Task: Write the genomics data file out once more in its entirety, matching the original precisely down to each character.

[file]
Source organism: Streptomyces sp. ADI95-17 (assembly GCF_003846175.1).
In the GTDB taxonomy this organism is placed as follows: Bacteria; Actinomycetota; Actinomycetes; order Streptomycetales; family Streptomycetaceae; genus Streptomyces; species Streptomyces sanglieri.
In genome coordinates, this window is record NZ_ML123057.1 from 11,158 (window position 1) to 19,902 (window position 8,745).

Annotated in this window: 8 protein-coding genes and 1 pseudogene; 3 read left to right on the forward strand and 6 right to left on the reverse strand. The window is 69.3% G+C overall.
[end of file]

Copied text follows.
Source organism: Streptomyces sp. ADI95-17 (assembly GCF_003846175.1).
In the GTDB taxonomy this organism is placed as follows: Bacteria; Actinomycetota; Actinomycetes; order Streptomycetales; family Streptomycetaceae; genus Streptomyces; species Streptomyces sanglieri.
In genome coordinates, this window is record NZ_ML123057.1 from 11,158 (window position 1) to 19,902 (window position 8,745).

Annotated in this window: 8 protein-coding genes and 1 pseudogene; 3 read left to right on the forward strand and 6 right to left on the reverse strand. The window is 69.3% G+C overall.